According to the Food and Agriculture Organization of the United Nations (FAO) food prices in 2011 are expected to increase.
In the latest edition of its Food Outlook report, the agency also issued a warning to the international community to prepare for harder times ahead unless production of major food crops increases significantly in 2011.
The report, at 119 pages, covers many aspects of global agriculture, with data on all the main agricultural products and statistics on key countries.
The increase in international prices of food commodities, all of which accruing in the second half of 2010, is boosting the overall food import bill in 2010 closer to the peak reached in 2008.
“Given the expectation of falling global inventories, the size of next year’s crops will be critical in setting the tone for stability in international markets,” FAO said. “For major cereals, production must expand substantially to meet utilization and to reconstitute world reserves, and farmers are likely to respond to the prevailing prices by expanding plantings.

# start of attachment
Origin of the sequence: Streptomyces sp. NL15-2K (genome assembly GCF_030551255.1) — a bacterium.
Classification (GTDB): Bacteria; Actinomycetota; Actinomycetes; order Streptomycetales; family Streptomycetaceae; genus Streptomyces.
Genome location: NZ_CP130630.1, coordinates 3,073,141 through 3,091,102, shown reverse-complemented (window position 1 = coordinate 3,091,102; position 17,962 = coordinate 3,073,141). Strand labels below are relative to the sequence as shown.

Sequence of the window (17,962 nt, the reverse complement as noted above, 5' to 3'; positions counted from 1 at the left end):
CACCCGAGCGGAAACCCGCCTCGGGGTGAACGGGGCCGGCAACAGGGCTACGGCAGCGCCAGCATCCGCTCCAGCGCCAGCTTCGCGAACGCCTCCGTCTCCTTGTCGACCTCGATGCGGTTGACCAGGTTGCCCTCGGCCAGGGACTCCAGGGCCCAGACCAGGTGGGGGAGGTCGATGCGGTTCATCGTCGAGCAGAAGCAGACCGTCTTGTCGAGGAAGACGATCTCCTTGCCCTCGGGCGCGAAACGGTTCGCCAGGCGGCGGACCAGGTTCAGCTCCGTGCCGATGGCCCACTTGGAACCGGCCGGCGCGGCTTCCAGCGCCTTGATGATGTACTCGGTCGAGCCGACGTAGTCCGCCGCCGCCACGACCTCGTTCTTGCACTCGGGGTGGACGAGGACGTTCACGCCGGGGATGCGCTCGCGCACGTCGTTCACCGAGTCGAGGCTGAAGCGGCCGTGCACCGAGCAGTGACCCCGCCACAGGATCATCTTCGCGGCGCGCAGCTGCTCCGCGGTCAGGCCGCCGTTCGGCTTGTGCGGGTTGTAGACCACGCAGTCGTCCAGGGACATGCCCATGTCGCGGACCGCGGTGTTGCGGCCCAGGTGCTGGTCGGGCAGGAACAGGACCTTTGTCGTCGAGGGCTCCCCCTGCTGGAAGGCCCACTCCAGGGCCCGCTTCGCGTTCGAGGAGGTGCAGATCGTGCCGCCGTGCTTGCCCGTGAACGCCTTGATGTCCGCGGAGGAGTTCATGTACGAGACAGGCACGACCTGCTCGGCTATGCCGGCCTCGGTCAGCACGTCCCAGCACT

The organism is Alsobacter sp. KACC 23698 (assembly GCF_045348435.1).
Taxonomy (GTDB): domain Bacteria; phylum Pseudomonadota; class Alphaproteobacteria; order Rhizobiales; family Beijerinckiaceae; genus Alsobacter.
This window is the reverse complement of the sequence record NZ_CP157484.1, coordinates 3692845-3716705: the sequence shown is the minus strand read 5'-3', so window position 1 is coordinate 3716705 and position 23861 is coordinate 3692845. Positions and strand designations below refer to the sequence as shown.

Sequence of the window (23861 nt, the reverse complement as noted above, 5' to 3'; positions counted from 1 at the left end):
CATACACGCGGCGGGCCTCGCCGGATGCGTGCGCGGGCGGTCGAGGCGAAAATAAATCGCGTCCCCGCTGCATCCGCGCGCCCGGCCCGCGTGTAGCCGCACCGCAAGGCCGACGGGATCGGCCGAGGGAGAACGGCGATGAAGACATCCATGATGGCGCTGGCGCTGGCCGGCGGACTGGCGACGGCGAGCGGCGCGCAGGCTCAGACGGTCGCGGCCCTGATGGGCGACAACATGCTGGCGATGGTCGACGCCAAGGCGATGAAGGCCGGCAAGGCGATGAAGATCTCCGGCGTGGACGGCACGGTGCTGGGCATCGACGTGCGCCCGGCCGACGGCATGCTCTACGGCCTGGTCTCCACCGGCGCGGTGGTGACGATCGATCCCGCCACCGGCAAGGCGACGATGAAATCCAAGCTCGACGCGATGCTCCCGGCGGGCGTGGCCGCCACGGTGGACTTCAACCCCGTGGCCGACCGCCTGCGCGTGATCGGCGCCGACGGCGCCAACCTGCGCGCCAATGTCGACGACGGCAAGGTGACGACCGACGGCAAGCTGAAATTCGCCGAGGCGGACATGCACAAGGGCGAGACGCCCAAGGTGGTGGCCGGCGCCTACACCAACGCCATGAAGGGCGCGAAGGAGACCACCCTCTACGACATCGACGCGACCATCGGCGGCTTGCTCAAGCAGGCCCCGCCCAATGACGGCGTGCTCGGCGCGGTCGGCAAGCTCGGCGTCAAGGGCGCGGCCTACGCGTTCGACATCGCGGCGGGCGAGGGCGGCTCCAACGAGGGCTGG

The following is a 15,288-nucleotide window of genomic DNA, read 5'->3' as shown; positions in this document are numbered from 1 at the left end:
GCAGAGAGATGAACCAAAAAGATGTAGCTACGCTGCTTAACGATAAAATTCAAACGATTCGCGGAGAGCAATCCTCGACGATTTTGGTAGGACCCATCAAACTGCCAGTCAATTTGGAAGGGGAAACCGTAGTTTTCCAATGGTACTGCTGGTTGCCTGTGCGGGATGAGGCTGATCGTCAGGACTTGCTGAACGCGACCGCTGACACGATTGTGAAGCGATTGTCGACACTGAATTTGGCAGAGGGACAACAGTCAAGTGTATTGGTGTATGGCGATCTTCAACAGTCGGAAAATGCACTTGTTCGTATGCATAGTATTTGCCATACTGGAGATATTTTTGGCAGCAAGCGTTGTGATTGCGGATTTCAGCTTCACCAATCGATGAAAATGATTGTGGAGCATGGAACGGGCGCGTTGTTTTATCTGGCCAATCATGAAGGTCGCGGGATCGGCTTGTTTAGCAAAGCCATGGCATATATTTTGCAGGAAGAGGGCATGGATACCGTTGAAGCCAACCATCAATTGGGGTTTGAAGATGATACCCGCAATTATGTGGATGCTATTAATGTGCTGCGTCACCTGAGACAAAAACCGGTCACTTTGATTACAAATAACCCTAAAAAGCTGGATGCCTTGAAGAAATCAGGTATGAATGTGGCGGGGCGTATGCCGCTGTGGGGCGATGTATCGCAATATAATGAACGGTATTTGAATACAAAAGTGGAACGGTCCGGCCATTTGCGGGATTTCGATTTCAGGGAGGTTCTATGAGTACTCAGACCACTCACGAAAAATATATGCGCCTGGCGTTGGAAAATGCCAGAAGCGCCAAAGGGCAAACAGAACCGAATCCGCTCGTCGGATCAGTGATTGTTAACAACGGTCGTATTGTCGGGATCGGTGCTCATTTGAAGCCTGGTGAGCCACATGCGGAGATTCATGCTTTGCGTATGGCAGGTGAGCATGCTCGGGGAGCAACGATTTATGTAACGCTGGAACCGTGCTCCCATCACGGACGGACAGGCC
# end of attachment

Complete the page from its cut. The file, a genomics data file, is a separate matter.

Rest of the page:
With the holiday season coming up, please take some time to thank the many farmers, ranchers, chefs, growers, artisans, bakers, friends and family who help bring/make food as part of the social center piece.
Sometimes the simplest expression of gratitude are the most profound. This Thanksgiving season, we encourage you to use social media to show just how thankful you are for the food we enjoy every day. In doing so, we will also be thanking those many people and industries who bring food to our tables.
Corn production and demand are coming together to increase corn prices. This is great for corn growers but not great for those that depend on corn for animal feed. Adding ethanol into the mix again put corn in the middle of the food versus fuel debate.
Ethanol is consuming corn at a rate that is only 10 percent less than that of livestock and poultry demand. And more than one bushel of corn out of three produced in the US will be converted to ethanol in the current marketing year. That is going to cause concern about the amount of corn we will produce and whether it will be enough to meet demand with minimal rationing. And that causes concern for the traders.
Dr. Robert Wisner, University Professor Emeritus at Iowa State University, states "Corn supplies will be tight and some rationing of demand likely will be needed in the year ahead." This is not a great situation for those in animal agriculture without hedges and other risk mitigation actions in play.